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Online games to save the world?

by on March 9, 2010

Renown game designer, Jane McGonigal, spoke about the potential games have to solve big, real-life social issues at TED this year.  I discovered Jane a little over a year ago and took careful note.  Not only is she a game designer (my boyfriend’s a game designer), she’s a world-changing activist that’s gotten some great recognition.  Among her accolades:

  • MIT Technology Review: “Top 35 innovators changing the world through technology”
  • Gamasutra: “20 Most Important Women in Videogaming”
  • Fast Company: “Top 100 Creative People in Business” in 2009
  • Business Week: “Top Ten Innovators to Watch for 2009″
  • Harvard Business Review: “Top 20 Breakthrough Ideas of 2008”

Amy Wilson at Talented Apps has as a nice summary of her talk.  It got  me chomping at the bit to get my hands, er, eyes on her talk.  When I asked TED via Twitter when it would be available, they responded saying, “We’re editing talks from #TED 2010 now and will be posting for months to come. Can’t wait to share!” It looks like it might be a little while.  So how can playing games help save the world?  Amy summarizes Jane’s talk:

  • Urgent optimisim – a belief that you will ultimately be successful, even if you experience many failures.
  • Social fabric – a sense of trust that others will help you.
  • Blissful productivity – a desire to work hard and purposefully.
  • Epic meaning – an understanding that one is individually capable of changing the world.

Jane liked Amy’s recap and pointed her readers to Evoke, the new game she’s launching:

…the world-changing game we’re launching on March 3 is EVOKE, and you can register/play at http://www.urgentevoke.com

EVOKE is designed to teach anyone, anywhere in the world — especially young people in sub-Saharan African — how to start tackling the world’s most urgent problems, like hunger, poverty, climate change, pandemic, and human rights. It’s free to play and runs for 10 weeks; we’ll give scholarships, mentorships and other awards to top players at the end of the game to help them further their social innovation efforts.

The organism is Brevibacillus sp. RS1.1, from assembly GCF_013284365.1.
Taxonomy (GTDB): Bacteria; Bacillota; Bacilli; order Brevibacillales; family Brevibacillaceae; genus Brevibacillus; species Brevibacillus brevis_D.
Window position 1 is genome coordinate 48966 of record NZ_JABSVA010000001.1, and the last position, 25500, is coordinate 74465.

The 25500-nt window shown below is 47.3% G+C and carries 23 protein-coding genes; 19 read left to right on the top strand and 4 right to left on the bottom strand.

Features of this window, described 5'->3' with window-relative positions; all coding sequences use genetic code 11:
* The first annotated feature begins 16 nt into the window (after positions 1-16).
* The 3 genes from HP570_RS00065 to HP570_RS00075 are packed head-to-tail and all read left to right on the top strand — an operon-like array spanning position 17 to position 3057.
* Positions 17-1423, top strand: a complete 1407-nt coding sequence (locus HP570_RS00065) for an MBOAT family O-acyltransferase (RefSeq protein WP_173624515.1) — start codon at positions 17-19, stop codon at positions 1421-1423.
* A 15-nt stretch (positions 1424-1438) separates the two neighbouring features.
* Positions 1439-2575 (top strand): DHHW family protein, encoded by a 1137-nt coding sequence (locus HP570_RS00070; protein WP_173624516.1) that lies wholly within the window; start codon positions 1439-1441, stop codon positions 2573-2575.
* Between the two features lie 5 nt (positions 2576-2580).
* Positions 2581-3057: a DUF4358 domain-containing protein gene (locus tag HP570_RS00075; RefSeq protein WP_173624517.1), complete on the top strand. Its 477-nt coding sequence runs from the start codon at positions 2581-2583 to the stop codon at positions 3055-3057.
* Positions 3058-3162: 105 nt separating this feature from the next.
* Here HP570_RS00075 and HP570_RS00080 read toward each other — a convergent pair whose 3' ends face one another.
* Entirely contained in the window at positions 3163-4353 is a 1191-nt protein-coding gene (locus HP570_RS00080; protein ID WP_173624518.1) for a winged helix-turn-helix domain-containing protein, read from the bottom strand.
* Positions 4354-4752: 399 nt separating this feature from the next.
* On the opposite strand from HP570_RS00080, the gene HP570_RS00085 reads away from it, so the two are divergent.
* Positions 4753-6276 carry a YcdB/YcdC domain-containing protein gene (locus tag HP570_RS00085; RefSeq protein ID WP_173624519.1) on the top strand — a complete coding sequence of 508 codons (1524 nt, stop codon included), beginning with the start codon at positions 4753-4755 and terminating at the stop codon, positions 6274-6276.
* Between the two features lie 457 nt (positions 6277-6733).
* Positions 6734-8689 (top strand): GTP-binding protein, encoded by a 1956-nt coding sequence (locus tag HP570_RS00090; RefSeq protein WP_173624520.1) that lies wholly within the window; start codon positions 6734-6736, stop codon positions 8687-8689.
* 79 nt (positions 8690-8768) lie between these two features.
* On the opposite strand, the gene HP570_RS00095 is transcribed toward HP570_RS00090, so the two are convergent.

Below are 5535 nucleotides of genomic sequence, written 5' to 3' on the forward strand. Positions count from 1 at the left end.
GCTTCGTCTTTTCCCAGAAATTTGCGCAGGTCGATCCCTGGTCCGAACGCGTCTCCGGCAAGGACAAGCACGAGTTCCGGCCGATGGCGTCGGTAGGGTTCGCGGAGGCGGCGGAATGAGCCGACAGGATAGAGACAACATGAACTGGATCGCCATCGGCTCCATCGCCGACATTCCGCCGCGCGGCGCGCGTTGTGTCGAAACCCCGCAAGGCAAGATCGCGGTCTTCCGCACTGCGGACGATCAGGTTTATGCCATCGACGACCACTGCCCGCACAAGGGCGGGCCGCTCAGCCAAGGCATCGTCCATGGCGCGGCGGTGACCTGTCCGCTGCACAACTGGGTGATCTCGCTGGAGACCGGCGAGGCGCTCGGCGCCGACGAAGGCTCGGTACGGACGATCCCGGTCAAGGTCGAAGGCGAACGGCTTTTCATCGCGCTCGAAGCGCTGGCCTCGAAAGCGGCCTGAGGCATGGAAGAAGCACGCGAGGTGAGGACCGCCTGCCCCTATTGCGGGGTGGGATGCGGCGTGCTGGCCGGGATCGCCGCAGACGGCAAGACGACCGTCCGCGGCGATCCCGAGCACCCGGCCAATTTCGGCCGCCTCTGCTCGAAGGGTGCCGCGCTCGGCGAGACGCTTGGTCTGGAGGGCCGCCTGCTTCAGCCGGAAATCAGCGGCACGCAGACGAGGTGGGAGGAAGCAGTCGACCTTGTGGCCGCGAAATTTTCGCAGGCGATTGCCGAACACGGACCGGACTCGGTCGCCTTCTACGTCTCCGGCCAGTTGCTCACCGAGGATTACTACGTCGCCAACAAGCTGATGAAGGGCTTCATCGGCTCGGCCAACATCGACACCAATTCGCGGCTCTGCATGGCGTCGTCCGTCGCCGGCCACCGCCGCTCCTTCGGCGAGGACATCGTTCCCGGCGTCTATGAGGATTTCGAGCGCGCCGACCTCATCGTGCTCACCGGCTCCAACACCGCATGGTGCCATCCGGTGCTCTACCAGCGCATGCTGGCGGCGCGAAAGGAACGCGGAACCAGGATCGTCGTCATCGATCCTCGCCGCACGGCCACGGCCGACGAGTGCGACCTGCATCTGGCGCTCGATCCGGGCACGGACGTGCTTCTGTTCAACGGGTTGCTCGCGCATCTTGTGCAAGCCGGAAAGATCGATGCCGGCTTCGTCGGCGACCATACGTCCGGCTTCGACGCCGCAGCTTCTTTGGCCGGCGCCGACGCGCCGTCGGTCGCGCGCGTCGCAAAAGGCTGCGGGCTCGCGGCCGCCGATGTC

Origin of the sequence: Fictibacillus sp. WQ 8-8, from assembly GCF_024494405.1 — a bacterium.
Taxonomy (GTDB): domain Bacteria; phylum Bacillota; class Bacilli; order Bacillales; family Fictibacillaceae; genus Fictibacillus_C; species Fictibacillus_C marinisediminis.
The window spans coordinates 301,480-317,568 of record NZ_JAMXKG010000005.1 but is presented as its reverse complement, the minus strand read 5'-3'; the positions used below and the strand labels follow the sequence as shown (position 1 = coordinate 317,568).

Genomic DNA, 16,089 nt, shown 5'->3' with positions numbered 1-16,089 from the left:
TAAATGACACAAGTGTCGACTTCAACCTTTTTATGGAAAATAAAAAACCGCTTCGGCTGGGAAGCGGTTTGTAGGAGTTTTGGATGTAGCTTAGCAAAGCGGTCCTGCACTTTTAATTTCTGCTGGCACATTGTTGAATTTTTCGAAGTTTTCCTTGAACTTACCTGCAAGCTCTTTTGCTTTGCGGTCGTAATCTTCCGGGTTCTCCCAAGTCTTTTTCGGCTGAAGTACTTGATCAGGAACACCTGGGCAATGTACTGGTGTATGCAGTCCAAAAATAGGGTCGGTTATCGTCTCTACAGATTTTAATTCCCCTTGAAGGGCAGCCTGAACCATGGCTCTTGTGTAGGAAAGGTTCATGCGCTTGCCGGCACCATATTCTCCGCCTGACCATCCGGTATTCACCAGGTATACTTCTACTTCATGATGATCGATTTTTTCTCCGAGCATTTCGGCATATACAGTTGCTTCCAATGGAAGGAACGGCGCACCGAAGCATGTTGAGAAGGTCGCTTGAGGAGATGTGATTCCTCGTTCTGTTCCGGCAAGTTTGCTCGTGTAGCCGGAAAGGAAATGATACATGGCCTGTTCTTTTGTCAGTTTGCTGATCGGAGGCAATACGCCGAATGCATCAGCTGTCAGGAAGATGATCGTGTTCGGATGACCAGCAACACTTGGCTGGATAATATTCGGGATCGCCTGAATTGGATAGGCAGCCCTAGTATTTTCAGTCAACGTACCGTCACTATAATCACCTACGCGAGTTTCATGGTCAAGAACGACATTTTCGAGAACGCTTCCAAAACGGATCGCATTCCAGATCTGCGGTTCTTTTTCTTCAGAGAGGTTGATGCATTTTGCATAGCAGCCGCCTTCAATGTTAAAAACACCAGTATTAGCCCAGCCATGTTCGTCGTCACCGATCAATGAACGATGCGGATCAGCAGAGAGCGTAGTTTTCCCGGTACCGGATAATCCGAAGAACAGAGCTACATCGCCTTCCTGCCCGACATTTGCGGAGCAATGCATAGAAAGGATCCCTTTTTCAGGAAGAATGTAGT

Gaming. World-changing indeed.

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From → Good to Know

3 Comments
  1. Deepti permalink

    This is awesome.
    As you have mentioned, Jane’s plan is to harness this expertise to start solving the toughest world problems. She is currently creating online games such as “I Love Bees”, “World without Oil” and “Save the World.”
    These kind of games can inculcate a sense of responsibility among the children. It will make there analytical minds think in the direction of solving these problems. I am surprisingly interested to find out how this works out.

  2. gr8 site thanks alot my friend bookmarkd!

  3. Colin Anderson permalink

    I’ve thought about something similar before. Not exactly about creating games that are transparently about real-world accomplishment, but about leveraging the willingness of, say, World of Warcraft players to do meaningless, tedious and repetitive tasks. If you took an MMO like that one, and replaced all the quests with modular pieces of real-world work… maybe coding problems, or data operations, or real-world logistical issues. It would be tricky to implement, and very hard to package in an appealing way. But there might be something there.

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